In vivo and in vitro studies have revealed that metformin has a direct antitumor effect, which may depress tumor proliferation and induce the apoptosis, autophagy, and cell cycle arrest of tumor cells (21–23). Findings in a previous study by Paleari et al. (24) further indicate that metformin absorption in the colon is 150-fold higher than plasma, and the levels found in colonic tissue are in the range of direct antitumor effect shown in preclinical models. Although these findings at the bench were found to be robust, questions emerged whether the anticancer activity occurred at levels higher than those that are—or ever could be—achieved in humans. Although survival benefit was seen in multiple studies on those with early CRCs taking metformin, a recent large study on patients using metformin before diagnosis of stage III CRC undergoing adjuvant chemotherapy showed disease free survival, overall survival, and time-to-recurrence were comparable with those for non-T2DM patients and T2DM patients without metformin use (25). Overall, mechanisms to explain any protective effect of metformin on CRC incidence and survival require further study.
Our anatomic site-specific analyses found that risk reduction associated with metformin exposure was mainly limited to rectal cancer. We did not identify any other studies in the published literature capable of separating out site-specific effects and did not identify any mechanistic studies which could explain a site-specific effect of metformin on risk of developing rectal cancer. There is evidence that metformin use can improve treatment outcome after rectal cancer diagnosis (26–28). When used as an adjunct to neoadjuvant chemoradiation, studies on rectal cancer have shown that metformin use is associated with higher overall and disease-free survival (26,28) and higher tumor response rates to radiotherapy, particularly among patients with T2DM (metformin vs control: 74% vs 38%; P = 0.045) (27). In addition to the mechanisms described above, research conducted by Jeong et al. found that metformin can induce radiosensitivity in vitro by prolonging cell cycle arrest and inhibiting DNA repair proteins.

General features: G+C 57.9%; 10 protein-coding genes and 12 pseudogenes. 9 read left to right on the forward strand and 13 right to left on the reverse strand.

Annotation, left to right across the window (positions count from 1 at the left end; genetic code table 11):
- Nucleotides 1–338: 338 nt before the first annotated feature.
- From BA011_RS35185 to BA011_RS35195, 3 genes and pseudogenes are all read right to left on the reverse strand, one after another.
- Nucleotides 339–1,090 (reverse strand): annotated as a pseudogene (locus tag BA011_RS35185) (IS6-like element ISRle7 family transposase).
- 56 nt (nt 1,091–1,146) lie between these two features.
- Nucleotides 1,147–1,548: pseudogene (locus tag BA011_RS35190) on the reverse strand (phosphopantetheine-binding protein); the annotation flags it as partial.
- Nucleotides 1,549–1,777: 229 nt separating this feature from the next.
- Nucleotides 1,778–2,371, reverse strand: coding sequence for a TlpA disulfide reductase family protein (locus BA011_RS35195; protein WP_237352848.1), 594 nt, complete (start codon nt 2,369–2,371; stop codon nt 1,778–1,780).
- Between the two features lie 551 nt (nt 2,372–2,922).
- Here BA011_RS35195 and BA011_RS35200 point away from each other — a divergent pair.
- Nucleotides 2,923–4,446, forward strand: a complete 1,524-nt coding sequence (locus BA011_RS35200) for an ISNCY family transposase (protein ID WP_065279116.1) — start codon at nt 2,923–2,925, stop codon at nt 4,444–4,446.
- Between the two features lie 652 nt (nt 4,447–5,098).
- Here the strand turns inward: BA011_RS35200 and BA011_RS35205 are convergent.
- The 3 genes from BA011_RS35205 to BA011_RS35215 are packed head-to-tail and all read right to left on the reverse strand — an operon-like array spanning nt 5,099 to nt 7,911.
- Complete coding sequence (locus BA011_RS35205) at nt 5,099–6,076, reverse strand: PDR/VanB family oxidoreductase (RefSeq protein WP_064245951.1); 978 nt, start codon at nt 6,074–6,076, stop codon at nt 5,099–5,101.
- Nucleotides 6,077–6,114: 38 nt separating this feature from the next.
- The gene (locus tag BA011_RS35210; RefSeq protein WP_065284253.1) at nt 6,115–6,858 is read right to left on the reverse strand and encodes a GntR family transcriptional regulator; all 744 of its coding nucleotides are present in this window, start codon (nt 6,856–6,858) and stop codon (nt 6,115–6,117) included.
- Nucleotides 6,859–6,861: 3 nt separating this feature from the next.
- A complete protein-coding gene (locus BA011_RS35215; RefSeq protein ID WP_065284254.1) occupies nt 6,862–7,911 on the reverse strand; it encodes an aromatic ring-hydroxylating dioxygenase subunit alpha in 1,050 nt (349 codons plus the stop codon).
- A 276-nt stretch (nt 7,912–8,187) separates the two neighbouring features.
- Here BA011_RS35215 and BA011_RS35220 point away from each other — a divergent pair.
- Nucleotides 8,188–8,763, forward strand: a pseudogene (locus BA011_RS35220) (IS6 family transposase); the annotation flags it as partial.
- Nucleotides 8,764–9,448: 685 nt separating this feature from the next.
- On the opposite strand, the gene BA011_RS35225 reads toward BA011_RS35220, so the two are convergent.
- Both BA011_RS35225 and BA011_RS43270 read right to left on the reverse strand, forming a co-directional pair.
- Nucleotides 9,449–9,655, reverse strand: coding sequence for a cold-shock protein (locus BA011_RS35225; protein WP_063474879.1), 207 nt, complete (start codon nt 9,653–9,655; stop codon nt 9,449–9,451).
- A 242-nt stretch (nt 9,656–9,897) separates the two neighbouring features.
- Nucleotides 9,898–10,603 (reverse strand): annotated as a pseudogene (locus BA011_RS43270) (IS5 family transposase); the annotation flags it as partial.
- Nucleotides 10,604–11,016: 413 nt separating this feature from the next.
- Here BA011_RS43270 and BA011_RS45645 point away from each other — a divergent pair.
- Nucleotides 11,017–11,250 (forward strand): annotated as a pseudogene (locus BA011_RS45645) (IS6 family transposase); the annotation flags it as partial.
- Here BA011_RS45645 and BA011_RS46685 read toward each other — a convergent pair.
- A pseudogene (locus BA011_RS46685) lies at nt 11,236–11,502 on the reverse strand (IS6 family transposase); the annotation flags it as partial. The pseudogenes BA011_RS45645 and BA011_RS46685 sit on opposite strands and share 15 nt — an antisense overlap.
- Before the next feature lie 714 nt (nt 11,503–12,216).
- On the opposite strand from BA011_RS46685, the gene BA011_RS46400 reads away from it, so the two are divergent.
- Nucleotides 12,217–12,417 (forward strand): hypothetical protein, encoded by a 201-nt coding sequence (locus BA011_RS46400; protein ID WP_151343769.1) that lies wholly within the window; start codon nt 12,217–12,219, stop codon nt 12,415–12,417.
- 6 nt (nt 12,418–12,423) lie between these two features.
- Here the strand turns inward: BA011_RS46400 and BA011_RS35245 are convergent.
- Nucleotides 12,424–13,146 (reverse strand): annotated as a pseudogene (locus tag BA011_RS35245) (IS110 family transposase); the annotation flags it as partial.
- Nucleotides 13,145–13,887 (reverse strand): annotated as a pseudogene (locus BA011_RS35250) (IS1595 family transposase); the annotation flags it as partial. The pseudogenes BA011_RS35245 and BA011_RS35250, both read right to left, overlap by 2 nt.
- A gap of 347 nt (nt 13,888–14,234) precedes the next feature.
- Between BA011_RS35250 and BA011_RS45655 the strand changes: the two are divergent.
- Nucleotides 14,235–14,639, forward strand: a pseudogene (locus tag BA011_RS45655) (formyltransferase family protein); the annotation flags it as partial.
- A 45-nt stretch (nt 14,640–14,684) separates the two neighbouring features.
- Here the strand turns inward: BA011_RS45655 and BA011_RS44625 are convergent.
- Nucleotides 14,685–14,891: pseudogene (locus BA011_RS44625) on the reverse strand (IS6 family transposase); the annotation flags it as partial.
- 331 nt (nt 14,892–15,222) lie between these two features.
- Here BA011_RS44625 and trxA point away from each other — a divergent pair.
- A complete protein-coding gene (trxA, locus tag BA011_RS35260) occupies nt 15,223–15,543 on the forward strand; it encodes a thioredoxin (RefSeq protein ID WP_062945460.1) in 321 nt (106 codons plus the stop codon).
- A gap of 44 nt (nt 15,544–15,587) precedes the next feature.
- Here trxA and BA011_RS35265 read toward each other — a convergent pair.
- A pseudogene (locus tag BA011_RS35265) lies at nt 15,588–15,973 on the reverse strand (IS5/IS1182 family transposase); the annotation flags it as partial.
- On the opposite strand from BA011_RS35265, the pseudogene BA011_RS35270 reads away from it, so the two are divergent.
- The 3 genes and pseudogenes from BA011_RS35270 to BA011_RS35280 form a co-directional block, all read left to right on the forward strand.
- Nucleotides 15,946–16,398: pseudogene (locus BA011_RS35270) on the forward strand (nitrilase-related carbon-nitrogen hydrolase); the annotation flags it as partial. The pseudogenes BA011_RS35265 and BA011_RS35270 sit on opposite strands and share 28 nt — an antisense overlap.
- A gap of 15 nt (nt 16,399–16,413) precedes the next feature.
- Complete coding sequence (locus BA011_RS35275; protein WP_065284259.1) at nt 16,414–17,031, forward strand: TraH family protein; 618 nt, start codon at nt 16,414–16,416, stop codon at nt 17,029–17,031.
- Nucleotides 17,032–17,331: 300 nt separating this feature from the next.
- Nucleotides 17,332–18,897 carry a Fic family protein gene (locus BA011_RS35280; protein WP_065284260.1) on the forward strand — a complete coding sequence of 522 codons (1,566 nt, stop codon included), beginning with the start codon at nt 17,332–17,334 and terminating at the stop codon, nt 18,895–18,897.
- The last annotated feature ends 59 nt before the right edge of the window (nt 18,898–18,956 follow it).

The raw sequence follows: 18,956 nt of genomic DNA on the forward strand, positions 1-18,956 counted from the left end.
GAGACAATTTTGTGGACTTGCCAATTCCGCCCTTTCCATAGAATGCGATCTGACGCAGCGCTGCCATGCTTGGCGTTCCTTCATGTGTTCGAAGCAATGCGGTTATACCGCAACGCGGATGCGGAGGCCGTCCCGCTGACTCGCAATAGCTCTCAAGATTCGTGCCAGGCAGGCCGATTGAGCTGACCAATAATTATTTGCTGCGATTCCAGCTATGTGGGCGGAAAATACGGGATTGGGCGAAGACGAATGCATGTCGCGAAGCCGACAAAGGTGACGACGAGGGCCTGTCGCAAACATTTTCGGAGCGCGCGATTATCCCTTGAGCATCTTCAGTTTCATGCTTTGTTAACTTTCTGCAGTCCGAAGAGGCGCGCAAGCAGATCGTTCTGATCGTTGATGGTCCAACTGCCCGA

Despite promising findings in observational and preclinical studies, few randomized controlled trials of metformin for chemoprevention against colorectal neoplasia have been conducted (8,29,30). In a trial conducted by Higurashi et al. (8), nondiabetic patients with previously resected adenomas who received 250-mg metformin daily had lower prevalence of total polyps (metformin group vs control group: 38% vs 56.5%) and lower prevalence of adenomas on follow-up (metformin group vs placebo group: 30.6% vs 51.6%) compared with persons receiving placebo. Conversely, 2 randomized controlled trials with small sample sizes measuring the effect of metformin exposure on cancer risk experienced no notable difference in adenoma incidence compared with participants not exposed to metformin (29,30). Overall, our results extend previous work by confirming a modest risk reduction for CRC associated with metformin exposure and clarify that the risk reduction seems to be more closely associated with rectal cancer rather than colon cancer. Future trials should aim to measure the effect of a metformin intervention on site-specific CRC risk to highlight potentially important site-specific effects and also seek to identify whether any biomarkers can help select patients most likely to benefit from metformin-based chemoprevention.